Nokia Execs Hope You Don’t Want Free Music

Apr 28th, 2008 // 1 Comment

woopsie-doodle.jpg Looks like the music industry’s found a wily new way to make money through “unlimited music bundling”: gouge the bundler! It’s been reported that Nokia will have to pay record companies a wholesale rate for every mp3 a “Comes With Music” customer downloads after the first thirty-five. Thirty-five! And if Nokia still plans on offering the first year of the unlimited download service plan for free, it sounds like they’ll have a hard time passing those fees on to you. DRM or no DRM, that’s gotta hurt.

The world’s biggest label, Universal Music, joined the “Comes With Music” initiative at launch last December, and Sony BMG joined last week. The Register has learned that Nokia must pay the wholesale per-unit rate for downloads over a certain ceiling – believed to be 35 songs per user.

Two key executives have paid the price, The Register understands. Ed Averdieck, formerly Managing Director of Nokia Music (and former MD of OD2, which Nokia acquired in 2006) left the company earlier this year. The other joint head of Nokia Music at the time CwM was announced, former shooting star Tommi Mustonen, former head of Nokia Multimedia, has been given a “punishment that fits the crime”, insiders say: he has to negotiate the label deals personally.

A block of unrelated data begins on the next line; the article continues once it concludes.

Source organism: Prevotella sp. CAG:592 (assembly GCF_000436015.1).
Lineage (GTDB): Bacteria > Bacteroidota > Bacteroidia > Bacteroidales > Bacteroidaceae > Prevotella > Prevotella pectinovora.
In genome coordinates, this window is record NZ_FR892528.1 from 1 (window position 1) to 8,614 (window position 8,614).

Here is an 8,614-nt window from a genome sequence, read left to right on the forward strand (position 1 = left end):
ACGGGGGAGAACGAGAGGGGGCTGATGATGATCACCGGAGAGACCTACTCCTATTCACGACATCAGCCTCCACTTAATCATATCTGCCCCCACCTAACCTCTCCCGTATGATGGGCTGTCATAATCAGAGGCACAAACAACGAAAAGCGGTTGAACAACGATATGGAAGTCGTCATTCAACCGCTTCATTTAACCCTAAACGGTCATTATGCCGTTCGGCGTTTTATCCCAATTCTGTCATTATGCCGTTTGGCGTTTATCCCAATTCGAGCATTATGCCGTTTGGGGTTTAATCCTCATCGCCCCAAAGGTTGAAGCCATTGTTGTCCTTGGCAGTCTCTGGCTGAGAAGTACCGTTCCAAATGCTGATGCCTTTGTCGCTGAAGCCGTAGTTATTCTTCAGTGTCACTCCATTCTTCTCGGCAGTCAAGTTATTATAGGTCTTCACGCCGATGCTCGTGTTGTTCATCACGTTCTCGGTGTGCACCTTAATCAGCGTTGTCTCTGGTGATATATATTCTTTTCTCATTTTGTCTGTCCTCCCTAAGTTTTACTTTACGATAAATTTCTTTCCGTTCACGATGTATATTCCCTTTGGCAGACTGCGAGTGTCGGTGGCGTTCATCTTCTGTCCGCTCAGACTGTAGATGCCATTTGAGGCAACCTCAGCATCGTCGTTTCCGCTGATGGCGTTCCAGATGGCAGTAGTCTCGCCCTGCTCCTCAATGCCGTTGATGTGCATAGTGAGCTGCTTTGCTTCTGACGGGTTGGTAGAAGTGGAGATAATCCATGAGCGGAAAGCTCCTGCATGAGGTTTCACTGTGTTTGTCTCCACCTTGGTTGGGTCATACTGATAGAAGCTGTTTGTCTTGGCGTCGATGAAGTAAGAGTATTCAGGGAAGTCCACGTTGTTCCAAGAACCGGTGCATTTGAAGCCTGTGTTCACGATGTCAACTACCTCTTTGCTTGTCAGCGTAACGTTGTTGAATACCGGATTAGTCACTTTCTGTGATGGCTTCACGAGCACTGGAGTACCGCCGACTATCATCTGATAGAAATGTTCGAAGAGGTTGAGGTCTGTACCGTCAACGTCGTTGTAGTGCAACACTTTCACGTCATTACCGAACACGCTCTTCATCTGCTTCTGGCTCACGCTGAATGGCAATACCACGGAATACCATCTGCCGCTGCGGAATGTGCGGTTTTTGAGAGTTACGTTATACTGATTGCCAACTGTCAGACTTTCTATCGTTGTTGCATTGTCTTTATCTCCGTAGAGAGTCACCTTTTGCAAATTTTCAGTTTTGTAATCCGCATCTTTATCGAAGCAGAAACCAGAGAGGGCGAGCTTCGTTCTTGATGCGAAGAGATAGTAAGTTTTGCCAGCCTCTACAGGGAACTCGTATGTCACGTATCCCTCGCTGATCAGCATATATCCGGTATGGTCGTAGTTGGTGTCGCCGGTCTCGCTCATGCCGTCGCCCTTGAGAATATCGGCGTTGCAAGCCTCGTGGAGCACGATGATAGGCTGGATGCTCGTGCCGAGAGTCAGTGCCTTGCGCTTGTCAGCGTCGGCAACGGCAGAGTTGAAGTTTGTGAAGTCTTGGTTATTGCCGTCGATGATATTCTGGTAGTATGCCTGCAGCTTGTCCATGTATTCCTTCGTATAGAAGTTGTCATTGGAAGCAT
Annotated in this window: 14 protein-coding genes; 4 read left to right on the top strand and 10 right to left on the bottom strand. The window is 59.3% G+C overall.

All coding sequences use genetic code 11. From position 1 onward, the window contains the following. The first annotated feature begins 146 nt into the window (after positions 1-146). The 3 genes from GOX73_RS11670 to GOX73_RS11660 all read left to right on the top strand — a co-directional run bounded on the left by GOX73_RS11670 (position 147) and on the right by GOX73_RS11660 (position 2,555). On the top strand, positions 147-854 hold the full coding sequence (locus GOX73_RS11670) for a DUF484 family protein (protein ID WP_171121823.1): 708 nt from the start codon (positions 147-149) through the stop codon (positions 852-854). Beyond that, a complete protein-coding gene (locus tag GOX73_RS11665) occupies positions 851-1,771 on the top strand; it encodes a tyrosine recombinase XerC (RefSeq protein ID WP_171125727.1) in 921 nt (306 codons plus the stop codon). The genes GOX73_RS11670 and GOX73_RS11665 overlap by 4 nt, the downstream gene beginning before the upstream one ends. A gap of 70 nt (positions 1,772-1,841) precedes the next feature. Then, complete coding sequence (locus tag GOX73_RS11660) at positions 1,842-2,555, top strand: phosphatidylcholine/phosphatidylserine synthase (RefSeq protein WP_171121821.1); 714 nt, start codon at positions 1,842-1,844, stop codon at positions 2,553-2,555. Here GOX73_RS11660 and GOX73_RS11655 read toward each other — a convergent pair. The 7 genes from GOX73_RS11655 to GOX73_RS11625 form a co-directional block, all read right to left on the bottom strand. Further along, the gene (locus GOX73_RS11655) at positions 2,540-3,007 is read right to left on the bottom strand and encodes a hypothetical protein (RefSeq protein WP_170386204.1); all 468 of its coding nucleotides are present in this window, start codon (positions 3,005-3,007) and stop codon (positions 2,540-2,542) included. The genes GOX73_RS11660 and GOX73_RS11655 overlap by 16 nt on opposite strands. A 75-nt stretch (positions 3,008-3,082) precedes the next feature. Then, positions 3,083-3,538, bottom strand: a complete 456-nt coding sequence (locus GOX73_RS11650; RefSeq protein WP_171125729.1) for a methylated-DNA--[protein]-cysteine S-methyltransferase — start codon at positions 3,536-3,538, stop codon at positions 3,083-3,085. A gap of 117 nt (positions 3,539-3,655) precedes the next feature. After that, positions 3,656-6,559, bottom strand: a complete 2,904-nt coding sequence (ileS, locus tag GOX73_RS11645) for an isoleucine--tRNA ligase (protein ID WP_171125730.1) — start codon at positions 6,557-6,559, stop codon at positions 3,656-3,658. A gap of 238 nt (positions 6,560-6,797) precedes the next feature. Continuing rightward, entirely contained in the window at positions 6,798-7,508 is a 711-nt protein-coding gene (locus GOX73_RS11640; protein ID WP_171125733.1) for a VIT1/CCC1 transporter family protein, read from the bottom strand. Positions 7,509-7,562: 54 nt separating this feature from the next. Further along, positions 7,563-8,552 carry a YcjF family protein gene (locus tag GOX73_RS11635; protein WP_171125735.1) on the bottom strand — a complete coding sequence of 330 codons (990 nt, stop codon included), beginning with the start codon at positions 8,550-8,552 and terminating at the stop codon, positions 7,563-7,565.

“It will cost Nokia a fortune – it’s a reckless business move,” an insider and supporter of the concept told us.

It’s possible that some customers won’t bother grabbing more than thirty-five free mp3s. Septegenarians, for instance. I’m not surprised when a young band with Billboard dreams forgets to read the fine print, but phone companies?

Nokia decks execs as it counts cost of free music [The Register]


  1. Chris Molanphy

    I assume they arrived at that 35 downloads figure based on the widely published figure that the average iPod less than 100 songs (and not all of them purchased online). So I suppose one could argue it’s a calculated risk. But how long will it be before, a la Comcast and other cable-modem providers, Nokia starts demanding that the phone provider throttle a user’s music spigot?

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